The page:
One of the mysteries of the English language finally explained.
The popular name for a London policeman during the first half of the 19th century.
- ‘All the cases in the book are real and are described by the author himself in ‘Memoirs of a Bow Street Runner.’’
- ‘Well, as I'm sure you know, the Bow Street Runners were the precursors to the Metropolitan Police.’
- ‘Initially nicknamed Robin Redbreasts, on account of their scarlet waistcoats, the constables came to be known as the Bow Street Runners.’
- ‘These became known as Bow Street Runners and are the forerunners of the police force which was not formed until the early part of the 19th Century.’
- ‘The renowned Bow Street Runners were established here but it was also a haunt for criminals.’
- ‘The Bow Street Runners operated with no official authority and were always a plain clothes force.’
- ‘The famous Bow Street Runners were formed by Henry Fielding.’
- ‘The Bow Street Runners travelled all over the country in search of criminals and gained a reputation for honesty and efficiency.’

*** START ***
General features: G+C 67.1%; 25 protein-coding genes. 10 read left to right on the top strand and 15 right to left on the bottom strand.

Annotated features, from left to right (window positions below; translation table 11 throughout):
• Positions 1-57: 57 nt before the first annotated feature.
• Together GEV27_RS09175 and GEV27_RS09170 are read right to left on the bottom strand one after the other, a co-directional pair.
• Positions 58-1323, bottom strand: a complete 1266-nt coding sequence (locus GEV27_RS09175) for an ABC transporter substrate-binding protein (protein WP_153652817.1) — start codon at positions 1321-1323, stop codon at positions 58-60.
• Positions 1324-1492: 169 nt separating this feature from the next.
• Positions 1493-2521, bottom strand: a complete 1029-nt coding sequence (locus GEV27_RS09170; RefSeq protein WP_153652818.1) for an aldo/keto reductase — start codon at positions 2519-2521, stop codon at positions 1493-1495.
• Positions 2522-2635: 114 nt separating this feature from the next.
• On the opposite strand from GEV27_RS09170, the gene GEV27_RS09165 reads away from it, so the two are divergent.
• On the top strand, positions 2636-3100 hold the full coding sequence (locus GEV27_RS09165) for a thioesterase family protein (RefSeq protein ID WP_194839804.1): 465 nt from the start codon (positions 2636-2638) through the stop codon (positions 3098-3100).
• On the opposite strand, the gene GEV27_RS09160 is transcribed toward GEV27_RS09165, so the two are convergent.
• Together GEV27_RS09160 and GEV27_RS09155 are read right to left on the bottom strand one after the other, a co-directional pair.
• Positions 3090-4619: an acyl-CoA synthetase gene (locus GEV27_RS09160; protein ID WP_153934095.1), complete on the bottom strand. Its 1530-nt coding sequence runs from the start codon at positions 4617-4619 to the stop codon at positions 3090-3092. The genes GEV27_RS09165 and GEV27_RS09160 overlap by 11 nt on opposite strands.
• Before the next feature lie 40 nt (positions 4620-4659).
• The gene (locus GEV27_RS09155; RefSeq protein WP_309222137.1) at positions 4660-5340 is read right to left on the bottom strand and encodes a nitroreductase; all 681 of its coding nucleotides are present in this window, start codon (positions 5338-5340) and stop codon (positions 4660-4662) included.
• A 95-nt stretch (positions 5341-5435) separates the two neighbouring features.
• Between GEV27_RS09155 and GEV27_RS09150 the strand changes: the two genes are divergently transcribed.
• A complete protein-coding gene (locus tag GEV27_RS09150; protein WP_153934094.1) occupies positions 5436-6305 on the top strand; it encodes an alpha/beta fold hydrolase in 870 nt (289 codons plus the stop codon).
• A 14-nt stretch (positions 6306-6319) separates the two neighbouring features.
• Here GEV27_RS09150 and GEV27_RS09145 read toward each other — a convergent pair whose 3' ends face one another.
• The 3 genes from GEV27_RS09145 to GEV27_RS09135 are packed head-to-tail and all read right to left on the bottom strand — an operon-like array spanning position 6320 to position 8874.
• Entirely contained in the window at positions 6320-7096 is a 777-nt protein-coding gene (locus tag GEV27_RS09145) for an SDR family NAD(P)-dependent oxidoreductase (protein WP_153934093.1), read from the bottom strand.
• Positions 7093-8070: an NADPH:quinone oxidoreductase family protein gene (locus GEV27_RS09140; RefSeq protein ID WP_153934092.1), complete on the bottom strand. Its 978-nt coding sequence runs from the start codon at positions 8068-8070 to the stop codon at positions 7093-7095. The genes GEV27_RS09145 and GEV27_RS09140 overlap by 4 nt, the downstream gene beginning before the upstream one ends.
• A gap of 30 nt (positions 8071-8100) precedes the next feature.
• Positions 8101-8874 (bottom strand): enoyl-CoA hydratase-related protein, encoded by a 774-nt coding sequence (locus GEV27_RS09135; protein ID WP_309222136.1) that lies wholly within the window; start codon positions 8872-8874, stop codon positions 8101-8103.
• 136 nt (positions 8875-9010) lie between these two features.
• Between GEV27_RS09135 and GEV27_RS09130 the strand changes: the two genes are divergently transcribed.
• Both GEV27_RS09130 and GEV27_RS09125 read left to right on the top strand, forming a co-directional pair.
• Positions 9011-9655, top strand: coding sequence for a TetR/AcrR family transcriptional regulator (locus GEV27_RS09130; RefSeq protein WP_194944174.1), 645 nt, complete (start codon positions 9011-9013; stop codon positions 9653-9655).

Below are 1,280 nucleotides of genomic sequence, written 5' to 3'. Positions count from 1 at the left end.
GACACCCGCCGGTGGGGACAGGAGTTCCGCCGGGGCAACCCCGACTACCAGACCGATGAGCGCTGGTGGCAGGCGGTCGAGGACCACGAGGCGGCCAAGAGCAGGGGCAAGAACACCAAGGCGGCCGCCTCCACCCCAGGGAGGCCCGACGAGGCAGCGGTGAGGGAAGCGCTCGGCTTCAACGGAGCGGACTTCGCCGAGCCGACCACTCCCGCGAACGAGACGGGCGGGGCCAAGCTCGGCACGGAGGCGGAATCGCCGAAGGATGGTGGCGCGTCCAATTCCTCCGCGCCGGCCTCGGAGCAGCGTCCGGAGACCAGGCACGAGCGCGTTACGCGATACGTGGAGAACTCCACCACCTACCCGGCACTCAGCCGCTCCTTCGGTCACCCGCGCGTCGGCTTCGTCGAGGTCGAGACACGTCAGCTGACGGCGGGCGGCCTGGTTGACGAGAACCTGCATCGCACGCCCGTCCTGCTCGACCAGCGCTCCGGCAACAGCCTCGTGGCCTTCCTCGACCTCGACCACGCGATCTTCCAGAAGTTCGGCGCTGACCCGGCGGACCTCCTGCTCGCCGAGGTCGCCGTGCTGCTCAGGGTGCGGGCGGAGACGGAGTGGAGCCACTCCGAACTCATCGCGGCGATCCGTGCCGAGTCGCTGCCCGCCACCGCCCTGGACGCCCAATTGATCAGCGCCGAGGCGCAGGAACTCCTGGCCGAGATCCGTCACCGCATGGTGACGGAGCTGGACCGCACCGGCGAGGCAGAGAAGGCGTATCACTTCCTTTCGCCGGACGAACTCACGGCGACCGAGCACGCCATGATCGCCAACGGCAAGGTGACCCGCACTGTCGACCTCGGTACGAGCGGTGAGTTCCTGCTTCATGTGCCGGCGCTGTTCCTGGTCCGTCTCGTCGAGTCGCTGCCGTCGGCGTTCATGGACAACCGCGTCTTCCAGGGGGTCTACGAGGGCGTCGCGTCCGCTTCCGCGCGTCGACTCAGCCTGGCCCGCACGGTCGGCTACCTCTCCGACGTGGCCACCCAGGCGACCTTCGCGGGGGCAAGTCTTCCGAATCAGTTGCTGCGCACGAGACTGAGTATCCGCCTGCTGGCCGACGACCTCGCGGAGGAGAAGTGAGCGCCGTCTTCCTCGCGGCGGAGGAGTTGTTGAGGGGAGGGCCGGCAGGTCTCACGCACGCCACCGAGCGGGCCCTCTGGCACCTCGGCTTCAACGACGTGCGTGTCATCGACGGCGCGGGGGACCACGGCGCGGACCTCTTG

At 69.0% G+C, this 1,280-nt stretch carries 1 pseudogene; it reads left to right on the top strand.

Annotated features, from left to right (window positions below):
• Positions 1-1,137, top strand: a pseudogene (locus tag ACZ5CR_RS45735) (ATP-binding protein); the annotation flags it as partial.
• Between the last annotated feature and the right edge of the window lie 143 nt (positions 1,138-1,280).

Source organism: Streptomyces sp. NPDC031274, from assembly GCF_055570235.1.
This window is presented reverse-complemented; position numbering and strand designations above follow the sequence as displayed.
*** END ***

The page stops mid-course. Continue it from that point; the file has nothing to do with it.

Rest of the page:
- ‘By then, the Bow Street Runners were 70 strong and London had a total of 120 full-time police officers.’
- ‘Hunting down highwaymen was not the usual preserve of a Bow Street Runner.’
- ‘Grant Morgan was the hero of my first Bow Street Runner novel, Someone To Watch Over Me, and afterward he played significant parts in Lady Sophia's Lover and Worth Any Price.’
- ‘I have co-written the first in a new mystery series called Memoirs of a Bow Street Runner.’
- ‘Wasting no time in a reload, the Bow Street Runner dropped his spent Colliers, and pulled two squat .66 Newarks from the voluminous pockets of his great coat and fired again.’
- ‘The Bow Street Runners gained the trust of a disillusioned public and soon became widely revered.’
- ‘His successor, Fielding, commissioned half a dozen constables known as the Bow Street Runners in 1749.’
- ‘These first constables were later to become known as the Bow Street Runners.’
- ‘Later they became known as the Bow Street Runners, maintaining order until Sir Robert Peel established the Metropolitan police in 1829.’
- ‘The association would usually advertise a reward following an offence committed against a member and would also pay the fees of a Bow Street Runner together with prosecution expenses in certain cases.’
- ‘Byrne, described by the Bow Street Runner as a ‘very human kind man’ did not testify.’
- ‘London's greatest beauty and most notorious madam employs the services of a disgraced Bow Street Runner to keep her safe from a stalker.’
Named after Bow Street in London, site of the chief metropolitan magistrates' court.
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